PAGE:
|First author (year), country, study name||Population and recruitment||Follow-up (years)||Exposure and assessment method||Outcome and assessment method||Covariates and stratification||Findings*||+/0/−†|
|Bes-Rastrollo (2010),59 Spain, SUN Project||10 162 Spanish university graduates; convenience sampling||4.4||SSB intake separated into thirds; FFQ||Weight change (kg) (continuous), weight gain ≥3 kg (OR), incident obesity (HR); self reported||Adjusted for age, alcohol intake, baseline BMI, dietary intake, physical activity, sex, sitting, smoking, total energy intake, TV viewing||Consumption of SSB was associated with greater weight gain in the group with the highest intake relative to the group with the lowest. However, there was no association with risk of developing obesity||+/0|
|Colditz (1990),76 USA, Nurses’ Health Study||31 940 married registered female nurses aged 30-55 years; consecutive sampling||4||Sucrose (g/day); FFQ||Weight gain (kg) (continuous); self reported||Adjusted for age, baseline BMI, total energy intake||Sucrose intake not significantly associated with weight gain at follow-up||0|
|Dhingra (2007),60 USA, Framingham Offspring Study||4028 middle aged adults, mean age 51-56 years, whose parents were in the Framingham Heart Study; random sampling used in original Framingham Heart Study cohort||4||SSSD (0, <1, ≥1, ≥2 servings/day); questionnaire||Incident obesity (BMI ≥30) and incident high WC (men ≥102 cm, women ≥88 cm) (OR); measured||Adjusted for age, baseline BMI/WC, dietary intake, glycaemic index, physical activity, sex, smoking, total energy intake||Compared with no SSSD intake, SSSD consumption was associated with incident obesity (1 serving/day: OR 1.21 (95% CI 0.90 to 1.62); ≥1: 1.31 (1.02 to 1.68); ≥2: 1.50 (1.06 to 2.11)). SSSD consumption was significantly associated with developing a high WC across the intake categories (1: 1.25 (1.02 to 1.54); ≥1: 1.40 (1.08 to 1.83); ≥2: 1.30 (1.09 to 1.56))||+|
|Drapeau (2004),61 Canada, Québec Family Study||248 adults aged 18-65 years, living within 80 km radius of Québec; convenience sampling||5.9||Self perceived change (increase, maintenance, or decrease) in the intake of sugar, sweet foods, and SSSD; questionnaire||Change in weight (kg), BF (%), sum of 6 skinfolds (cm), WC (cm) (all continuous); measured||Adjusted for age, body weight indicators at baseline, change in dietary intake, change in physical activity||In unadjusted ANCOVA analyses, participants reporting an increase in intake of sugar/sweet foods had a significantly higher increase in WC and sum of 6 skinfolds than those reporting a decrease (P<0.05), while no differences were seen for weight change or BF (%). No differences were seen for any body weight indicators after an increase in SSSD consumption. In adjusted regression analyses, an increase in consumption of sugar/sweet foods was significantly associated with an increased in WC (0.16 cm) and sum of 6 skinfolds (1.62 cm; both P=0.03)||+/0|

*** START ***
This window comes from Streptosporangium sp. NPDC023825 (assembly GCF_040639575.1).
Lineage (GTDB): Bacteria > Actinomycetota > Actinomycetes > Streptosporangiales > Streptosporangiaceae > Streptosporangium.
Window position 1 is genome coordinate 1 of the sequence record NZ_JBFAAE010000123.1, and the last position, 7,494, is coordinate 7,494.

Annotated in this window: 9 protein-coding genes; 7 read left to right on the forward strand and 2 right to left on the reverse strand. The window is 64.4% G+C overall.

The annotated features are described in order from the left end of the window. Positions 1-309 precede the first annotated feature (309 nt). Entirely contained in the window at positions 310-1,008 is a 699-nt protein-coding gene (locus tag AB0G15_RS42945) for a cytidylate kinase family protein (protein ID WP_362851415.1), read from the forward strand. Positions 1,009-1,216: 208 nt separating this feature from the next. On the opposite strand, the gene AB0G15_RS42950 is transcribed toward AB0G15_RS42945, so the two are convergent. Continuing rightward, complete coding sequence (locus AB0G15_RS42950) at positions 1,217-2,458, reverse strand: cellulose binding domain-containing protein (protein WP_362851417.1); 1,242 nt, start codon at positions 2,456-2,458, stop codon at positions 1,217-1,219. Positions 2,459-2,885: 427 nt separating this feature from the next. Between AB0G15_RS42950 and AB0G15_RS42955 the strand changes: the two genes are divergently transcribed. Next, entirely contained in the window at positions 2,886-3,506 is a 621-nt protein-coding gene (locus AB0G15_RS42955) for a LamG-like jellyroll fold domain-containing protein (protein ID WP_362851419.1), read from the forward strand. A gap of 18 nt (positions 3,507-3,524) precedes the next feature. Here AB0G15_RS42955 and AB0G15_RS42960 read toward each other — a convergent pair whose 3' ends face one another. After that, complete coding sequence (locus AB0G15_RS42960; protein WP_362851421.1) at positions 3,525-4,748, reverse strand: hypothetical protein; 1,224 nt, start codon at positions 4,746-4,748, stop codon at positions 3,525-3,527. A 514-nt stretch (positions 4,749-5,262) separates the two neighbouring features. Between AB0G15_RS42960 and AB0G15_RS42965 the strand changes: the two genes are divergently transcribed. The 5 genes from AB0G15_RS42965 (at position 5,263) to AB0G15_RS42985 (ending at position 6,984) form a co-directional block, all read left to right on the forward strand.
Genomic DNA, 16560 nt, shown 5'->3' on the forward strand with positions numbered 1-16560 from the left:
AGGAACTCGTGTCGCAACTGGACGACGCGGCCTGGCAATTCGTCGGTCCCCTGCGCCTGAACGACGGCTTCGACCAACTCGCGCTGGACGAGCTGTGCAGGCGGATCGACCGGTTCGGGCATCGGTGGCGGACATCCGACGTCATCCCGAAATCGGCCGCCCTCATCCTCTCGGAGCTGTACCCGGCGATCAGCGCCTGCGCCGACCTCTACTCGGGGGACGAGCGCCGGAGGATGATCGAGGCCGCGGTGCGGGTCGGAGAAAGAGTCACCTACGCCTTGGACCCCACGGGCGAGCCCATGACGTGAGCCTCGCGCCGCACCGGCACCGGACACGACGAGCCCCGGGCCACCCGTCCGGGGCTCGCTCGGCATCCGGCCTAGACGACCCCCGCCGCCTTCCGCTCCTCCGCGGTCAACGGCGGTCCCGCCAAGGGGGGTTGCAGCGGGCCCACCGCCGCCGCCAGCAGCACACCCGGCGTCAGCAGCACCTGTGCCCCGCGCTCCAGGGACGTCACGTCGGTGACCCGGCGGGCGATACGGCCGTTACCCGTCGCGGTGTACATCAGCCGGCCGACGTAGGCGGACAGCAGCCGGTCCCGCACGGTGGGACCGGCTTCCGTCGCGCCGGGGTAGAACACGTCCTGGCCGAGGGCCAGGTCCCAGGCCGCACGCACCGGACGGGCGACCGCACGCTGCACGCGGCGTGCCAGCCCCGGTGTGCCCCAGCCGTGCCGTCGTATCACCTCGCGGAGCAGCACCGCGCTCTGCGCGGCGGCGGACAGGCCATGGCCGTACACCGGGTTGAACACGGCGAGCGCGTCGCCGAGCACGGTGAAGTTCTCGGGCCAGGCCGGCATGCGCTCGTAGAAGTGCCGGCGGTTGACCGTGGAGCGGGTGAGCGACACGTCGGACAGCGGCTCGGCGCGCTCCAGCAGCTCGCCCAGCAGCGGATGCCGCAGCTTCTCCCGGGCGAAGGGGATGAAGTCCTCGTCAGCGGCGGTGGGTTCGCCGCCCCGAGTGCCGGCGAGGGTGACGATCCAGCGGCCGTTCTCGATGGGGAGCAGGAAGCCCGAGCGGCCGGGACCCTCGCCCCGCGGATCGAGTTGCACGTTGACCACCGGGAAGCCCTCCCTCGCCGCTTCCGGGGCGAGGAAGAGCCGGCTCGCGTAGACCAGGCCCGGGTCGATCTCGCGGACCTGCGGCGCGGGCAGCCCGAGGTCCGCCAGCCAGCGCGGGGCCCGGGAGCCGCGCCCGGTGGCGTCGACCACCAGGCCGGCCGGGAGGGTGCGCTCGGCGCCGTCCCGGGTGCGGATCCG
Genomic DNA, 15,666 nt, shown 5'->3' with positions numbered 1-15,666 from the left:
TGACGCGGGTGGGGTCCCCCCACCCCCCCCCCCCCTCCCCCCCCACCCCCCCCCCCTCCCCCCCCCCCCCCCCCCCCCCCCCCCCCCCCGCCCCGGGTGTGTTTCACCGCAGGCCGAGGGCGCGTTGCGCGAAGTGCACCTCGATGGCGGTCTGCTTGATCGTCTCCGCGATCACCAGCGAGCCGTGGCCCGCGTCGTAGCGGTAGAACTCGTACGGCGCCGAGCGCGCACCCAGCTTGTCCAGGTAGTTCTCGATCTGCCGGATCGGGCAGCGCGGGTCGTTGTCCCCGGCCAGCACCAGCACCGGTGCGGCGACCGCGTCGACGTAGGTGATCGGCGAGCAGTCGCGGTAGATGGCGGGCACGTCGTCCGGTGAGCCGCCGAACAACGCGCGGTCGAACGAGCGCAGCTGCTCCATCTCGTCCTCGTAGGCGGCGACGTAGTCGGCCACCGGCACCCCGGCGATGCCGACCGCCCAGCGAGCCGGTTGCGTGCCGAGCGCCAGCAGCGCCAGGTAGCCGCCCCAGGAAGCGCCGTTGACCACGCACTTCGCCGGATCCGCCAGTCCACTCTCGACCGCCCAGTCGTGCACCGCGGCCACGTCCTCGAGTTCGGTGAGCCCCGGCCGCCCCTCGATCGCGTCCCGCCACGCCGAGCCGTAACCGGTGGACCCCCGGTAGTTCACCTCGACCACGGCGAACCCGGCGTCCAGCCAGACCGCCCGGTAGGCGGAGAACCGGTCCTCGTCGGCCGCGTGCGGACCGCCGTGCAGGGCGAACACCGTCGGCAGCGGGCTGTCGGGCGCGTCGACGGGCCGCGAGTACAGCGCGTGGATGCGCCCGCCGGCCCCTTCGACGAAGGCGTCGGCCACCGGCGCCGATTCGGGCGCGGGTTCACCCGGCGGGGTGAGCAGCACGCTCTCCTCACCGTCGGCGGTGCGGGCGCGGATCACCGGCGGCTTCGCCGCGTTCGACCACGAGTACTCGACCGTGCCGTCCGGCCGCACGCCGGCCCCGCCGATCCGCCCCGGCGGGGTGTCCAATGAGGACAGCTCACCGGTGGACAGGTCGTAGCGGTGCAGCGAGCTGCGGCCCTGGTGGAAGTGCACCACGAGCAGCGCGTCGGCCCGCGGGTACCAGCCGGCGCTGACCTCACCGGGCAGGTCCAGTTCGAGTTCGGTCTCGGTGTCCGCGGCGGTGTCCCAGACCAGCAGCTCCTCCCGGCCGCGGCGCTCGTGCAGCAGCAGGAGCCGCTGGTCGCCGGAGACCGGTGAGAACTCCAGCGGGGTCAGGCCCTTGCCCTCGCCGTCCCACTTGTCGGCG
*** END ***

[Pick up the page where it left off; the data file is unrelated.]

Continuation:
|French (1994),62 USA, Healthy Worker Project||1639 working men (mean age 39.1 years, SD 9.8) and 1913 women (mean age 37.3 years, SD 0.7) participating in an intervention study of smoking cessation and obesity prevention; convenience sampling of worksites, random sampling of workers||2||Sweet foods and SSSD (servings/week); FFQ||Weight change (in pounds) (continuous); measured||Adjusted for dieting behaviour at baseline and follow-up, baseline intake of sweets/SSSD, baseline weight, education, intervention group, marital status, occupation, smoking, worksite; stratified by sex||Consumption of sweet foods was associated with weight gain over time in both men and women. Each serving/week of sweet foods at baseline was associated with an weight increase of 0.28 pounds (0.13 kg, SE 0.04 kg) and 0.19 pounds (0.09 kg, 0.04 kg) in women and men, respectively, over the 2 years (both P≤0.02). No significant association was seen between SSSD intake and weight gain||+|
|Halkjaer (2004),63 Denmark, MONICA||2275 Danish adults aged 30, 40, 50, or 60 years; random sampling||6||Intake of sweet foods divided into fifths; FFQ||Change in WC (cm) (continuous); measured||Adjusted for age, alcohol intake, baseline BMI and current BMI, baseline hip circumference, baseline WC, change in dietary intake, education, physical activity, smoking; stratified by sex||No relation was seen between sweet foods consumption and WC||0|